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gain the praise, or the honour which cometh from man, and by this means may be at ease in Zion: Or having only his temporal interest at heart, though his abilities are but small, yet by every means he can think of, he endeavours to raise himself in the world.
A man may be said to preach himself, when having acquired, as he supposes, a sufficient stock of human learning, he thinks himself fully qualified for the work of the ministry, he enters upon it in his own wisdom, and being little acquainted with the Gospel of Christ, and still less with the nature of a work of grace, he preaches his own opinions, and not the truth as it is in Jesus; or, from the strength of his memory, he repeats something which looks like the Gospel, but it clearly appears, that he has not the root of the matter in his own heart: He wants the grand qualification of a Minister of Christ, even the life of God in his own soul. "When it pleased God," saith the Apostle, "who separated me from my mother's womb, and called me by his grace, to reveal his Son in me, that I might preach him among the heathen, immediately I conferred not with flesh and blood." Such ought every preacher of the Gospel to be, and then he will preach Christ and him crucified, and leave self out of sight. Having Christ revealed in him, or as the Apostle prays, having Christ dwelling in his heart by faith, he will bring out of that good treasure, those important things, which it is absolutely necessary for the people to experience.
Secondly, When may a Minister be properly said to preach Christ Jesus the Lord.
This is a matter of vast importance, and therefore deserves our serious consideration. That this may be effectually done, it is not only absolutely necessary that a man should have sound scriptural experience of the power of divine grace in his own mind; but he should have a thorough acquaintance with the holy scriptures,, with the whole Gospel of Christ, and should be called of God to, and qualified by him for this great and important work, and where at person is not so qualified, little good can be expected.
1. To preach Christ implies, that the whole counsel of God be unfolded, that every part of the christian doctrine be clearly explained, and properly applied to the understandings and consciences of the people: So that while they hear, they may rightly understand, and by the blessing of God, may be properly affected with divine truth. He who would preach Christ, must take care to lay the good foun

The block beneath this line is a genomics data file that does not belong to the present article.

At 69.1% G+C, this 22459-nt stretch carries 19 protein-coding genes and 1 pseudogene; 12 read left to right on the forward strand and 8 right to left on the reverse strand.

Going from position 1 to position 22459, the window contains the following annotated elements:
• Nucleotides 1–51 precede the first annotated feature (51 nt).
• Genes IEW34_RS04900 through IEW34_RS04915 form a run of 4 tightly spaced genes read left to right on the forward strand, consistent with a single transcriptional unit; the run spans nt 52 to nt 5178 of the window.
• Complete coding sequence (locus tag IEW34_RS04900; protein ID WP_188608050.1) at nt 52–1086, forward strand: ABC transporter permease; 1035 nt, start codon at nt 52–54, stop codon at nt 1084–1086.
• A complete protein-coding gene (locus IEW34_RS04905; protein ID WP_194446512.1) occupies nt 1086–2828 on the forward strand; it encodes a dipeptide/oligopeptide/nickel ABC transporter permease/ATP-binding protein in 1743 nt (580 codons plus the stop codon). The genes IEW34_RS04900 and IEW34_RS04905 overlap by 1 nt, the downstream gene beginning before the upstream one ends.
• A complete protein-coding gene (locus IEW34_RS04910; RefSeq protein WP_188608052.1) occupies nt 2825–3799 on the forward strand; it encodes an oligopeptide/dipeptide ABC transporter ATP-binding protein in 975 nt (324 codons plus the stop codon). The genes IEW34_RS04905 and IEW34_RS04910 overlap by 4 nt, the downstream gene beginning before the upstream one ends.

dation, and begin with those truths, which according to the order of God, should be first known and experienced, and then lead his hearers forward to every other branch of the holy gospel, clearly shewing that there is a beautiful barmony between the several parts of the word of God, and that they depend upon, and are naturally connected with each other. They are as so many links in a chain, or as so many stones in an arch, you cannot take one stone away but the arch will fall down. "I have not shunned, saith St. Paul, to declare unto you the whole counsel of God," and in particular, he had preached," Repentance towards God, and faith in our Lord Jesus Christ." And he who would approve himself to God, as a faithful minister, must go and do likewise.
2. To preach Christ implies, that he be clearly set forth, as an all-sufficient Saviour, as evidently crucified before the eyes of the people, considered as having finished transgression, made an end of sin, and brought in everlasting righteousness, for a ruined world: And having all power in bis hand, in heaven and on earth he is every way qualified to save and to bless all those who look unto him for present and eternal salvation. This must be done in such wise, that all may see the necessity of obeying that word of God. “Look unto me and be ye saved, all the ends of the earth, for I am. God, and there is none else." Or what is the very same thing, "Behold the Lamb of God who taketh away the sin of the world." He who would preach Christ, having experienced the virtue and efficacy of his precious blood in his own soul; will always take care to send poor ruined guilty sinners to him, for pardon and peace, for redemption and salvation: And will say to all such, "Arise, why tarriest thou, wash away thy sins, calling upon the name of the Lord.”